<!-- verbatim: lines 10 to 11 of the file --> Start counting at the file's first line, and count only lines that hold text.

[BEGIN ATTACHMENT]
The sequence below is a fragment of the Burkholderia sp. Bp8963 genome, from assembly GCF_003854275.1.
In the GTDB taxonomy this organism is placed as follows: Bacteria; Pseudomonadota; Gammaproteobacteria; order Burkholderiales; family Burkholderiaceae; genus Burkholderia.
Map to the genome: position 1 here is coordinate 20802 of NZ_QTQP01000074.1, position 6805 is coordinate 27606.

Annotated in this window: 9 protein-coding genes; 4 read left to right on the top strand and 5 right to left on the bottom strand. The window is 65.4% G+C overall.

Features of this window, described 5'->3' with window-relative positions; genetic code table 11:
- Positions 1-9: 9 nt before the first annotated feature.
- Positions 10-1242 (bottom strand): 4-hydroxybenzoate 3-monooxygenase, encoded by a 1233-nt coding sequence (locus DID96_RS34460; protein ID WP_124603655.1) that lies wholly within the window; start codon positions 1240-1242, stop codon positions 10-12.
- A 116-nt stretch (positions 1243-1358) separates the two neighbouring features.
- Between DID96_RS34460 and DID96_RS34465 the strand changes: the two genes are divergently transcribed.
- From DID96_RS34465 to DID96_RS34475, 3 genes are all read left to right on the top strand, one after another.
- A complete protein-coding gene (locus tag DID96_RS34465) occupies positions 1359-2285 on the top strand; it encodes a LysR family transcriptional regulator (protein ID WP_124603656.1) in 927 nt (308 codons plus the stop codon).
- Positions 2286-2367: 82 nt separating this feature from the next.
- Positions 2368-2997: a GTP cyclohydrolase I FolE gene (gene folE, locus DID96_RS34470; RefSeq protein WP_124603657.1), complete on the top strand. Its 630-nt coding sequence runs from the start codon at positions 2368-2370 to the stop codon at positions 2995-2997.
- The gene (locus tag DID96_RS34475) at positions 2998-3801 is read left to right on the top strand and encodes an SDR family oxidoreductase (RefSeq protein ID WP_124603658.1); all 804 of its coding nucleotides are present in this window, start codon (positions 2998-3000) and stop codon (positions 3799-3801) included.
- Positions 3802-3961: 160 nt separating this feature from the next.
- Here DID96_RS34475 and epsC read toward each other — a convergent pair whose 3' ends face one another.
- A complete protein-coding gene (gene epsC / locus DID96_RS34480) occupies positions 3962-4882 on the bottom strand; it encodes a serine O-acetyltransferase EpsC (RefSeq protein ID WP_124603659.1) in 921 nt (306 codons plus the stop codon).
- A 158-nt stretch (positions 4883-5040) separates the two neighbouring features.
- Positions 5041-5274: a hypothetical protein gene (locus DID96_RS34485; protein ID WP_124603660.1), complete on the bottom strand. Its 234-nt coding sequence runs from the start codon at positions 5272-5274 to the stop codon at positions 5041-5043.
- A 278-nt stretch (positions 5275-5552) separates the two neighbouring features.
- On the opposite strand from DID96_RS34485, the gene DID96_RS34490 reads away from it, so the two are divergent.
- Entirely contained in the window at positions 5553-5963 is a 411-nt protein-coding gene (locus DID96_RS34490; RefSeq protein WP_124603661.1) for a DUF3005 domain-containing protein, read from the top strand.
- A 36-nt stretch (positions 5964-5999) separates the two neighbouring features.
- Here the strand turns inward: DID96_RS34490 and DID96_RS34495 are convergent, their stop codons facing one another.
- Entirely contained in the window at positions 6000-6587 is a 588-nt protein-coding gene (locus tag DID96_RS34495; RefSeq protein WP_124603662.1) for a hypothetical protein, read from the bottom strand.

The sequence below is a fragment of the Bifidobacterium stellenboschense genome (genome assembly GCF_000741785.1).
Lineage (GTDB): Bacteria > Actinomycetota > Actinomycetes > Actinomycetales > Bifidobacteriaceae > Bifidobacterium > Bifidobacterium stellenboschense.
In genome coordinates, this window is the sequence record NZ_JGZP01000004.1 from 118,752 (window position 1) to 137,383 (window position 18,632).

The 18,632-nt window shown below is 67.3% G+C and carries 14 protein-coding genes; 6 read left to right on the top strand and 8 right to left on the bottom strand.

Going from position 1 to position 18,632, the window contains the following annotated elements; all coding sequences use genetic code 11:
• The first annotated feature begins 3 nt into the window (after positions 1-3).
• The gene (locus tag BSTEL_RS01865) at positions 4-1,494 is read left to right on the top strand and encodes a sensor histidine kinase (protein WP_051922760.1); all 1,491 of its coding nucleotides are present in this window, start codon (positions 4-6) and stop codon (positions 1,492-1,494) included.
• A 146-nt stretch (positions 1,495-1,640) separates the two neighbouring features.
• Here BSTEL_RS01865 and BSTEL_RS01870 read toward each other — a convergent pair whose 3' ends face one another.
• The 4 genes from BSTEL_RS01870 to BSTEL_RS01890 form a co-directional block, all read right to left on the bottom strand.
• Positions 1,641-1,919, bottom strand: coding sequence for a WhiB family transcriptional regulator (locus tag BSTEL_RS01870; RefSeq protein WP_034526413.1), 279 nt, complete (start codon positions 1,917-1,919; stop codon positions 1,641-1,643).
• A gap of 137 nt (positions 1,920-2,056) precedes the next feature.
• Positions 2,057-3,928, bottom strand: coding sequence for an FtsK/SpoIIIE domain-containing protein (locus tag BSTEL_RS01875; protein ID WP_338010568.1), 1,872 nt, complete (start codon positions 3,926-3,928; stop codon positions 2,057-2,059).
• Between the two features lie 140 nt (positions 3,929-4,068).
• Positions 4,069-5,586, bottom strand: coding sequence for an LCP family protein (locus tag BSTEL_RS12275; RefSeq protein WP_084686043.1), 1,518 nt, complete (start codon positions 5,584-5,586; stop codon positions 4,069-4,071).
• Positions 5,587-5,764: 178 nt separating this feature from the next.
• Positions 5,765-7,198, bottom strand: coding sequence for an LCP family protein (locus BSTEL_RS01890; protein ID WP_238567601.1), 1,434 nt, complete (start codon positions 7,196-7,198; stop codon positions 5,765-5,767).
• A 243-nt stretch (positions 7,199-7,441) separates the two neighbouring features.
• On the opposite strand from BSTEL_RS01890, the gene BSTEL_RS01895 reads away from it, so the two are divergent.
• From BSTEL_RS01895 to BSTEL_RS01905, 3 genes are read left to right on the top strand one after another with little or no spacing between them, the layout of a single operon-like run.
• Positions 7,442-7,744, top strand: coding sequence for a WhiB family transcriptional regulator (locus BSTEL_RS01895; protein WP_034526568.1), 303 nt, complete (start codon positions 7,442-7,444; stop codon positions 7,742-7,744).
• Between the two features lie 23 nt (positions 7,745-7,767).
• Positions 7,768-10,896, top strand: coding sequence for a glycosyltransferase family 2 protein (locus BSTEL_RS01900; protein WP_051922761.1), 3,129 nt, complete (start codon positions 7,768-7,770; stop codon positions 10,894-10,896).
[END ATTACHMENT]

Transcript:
- From DID96_RS34465 to DID96_RS34475, 3 genes are all read left to right on the top strand, one after another.
- A complete protein-coding gene (locus tag DID96_RS34465) occupies positions 1359-2285 on the top strand; it encodes a LysR family transcriptional regulator (protein ID WP_124603656.1) in 927 nt (308 codons plus the stop codon).